Kabukicho street child subject of new photo book


From the current buzz around Hollywood, the movie “Slumdog Millionaire,” about a destitute boy from the Mumbai slums who becomes a phenomenally successful quiz show contestant on Indian TV's version of “Who Wants to Be a Millionaire,” seems a sure thing to win numerous Academy Awards.

Perhaps this need to empathize with the underprivileged may help boost sales of the recently released photo collection “Kabukicho no Kokoro-chan” (Kodansha, 1,500 yen).

According to Shukan Gendai (Feb 7), Kwon Chol, a 42-year-old Korean photojournalist, has chronicled the mean streets of Kabukicho for the past 12 years. Kwon’s newest work introduces touching scenes of a homeless 4-year-old girl he first encountered there in September, 2007.

“What’s your name?” he asked her. “Kokoro!” she replied, holding up four small fingers to indicate her age and grinning to reveal badly stained teeth.

Her parents, from a nearby prefecture, had moved to Tokyo, where they shifted from job to job, and eventually wound up living on the streets of Shinjuku.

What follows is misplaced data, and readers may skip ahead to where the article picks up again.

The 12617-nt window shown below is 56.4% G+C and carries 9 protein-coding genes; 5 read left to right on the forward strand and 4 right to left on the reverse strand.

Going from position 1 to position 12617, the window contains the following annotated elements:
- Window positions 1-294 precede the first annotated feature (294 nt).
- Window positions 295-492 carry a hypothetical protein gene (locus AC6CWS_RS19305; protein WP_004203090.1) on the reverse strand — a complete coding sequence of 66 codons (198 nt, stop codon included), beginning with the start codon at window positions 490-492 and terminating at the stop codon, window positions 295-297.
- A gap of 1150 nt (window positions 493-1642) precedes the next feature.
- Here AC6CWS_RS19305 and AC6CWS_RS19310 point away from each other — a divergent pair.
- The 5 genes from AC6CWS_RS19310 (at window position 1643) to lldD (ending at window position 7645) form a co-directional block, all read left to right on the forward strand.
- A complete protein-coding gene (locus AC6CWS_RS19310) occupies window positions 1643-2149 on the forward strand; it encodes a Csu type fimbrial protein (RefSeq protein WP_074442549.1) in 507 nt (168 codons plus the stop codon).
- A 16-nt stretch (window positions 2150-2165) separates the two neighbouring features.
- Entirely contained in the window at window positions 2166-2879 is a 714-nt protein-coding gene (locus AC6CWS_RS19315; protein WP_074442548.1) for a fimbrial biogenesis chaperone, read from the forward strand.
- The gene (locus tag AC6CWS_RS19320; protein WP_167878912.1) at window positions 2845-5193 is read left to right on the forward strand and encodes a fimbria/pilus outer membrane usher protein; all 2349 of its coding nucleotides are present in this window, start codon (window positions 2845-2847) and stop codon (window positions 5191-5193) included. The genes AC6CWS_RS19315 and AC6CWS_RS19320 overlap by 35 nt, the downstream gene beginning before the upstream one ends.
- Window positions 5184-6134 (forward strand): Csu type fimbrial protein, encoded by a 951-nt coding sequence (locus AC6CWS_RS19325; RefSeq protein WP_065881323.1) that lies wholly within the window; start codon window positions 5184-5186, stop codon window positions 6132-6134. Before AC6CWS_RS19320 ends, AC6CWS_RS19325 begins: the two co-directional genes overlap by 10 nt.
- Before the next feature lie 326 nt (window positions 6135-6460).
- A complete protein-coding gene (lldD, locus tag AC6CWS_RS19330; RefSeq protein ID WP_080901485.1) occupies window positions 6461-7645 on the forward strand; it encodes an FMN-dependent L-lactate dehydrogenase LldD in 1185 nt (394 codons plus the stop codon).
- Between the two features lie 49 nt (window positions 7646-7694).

Apparently from age three onward, Kokoro was left to wander around Kabukicho on her own, waiting for her mother to return from work. According to Kwon, other homeless fed her -- items such as hamburgers with expired consume-by dates and ice cream -- and she adapted naturally to her surroundings.

“Her living room was a game arcade,” he’s quoted. “Her toilet was the toilet in the arcade. She’d walk around the plaza in front of Koma Theater in her bare feet. Maybe she regarded it the way other kids think of their own backyards.”

Kwon tells Shukan Gendai he became emotionally involved in the child’s well being, helping her father to find a job and assisting the family in the search for affordable housing. But at the same time he couldn't resist snapping photos of Kokoro-chan, padding about the entertainment district in a tiny hooded sweatshirt, carrying discarded cardboard boxes and sleeping on the sidewalk.

“I have to accept that I’m not really a professional,” Kwon admits. The scenes in his book, of a street child smiling with a mouth filled with cavities, seem out of place in Japan's prosperous capital city.

Kwon was relieved when the homeless chapter of Kokoro-chan’s saga came to an end, and her mother obtained admittance to a welfare facility. Assuming things have since gone well, she should be entering first grade from April.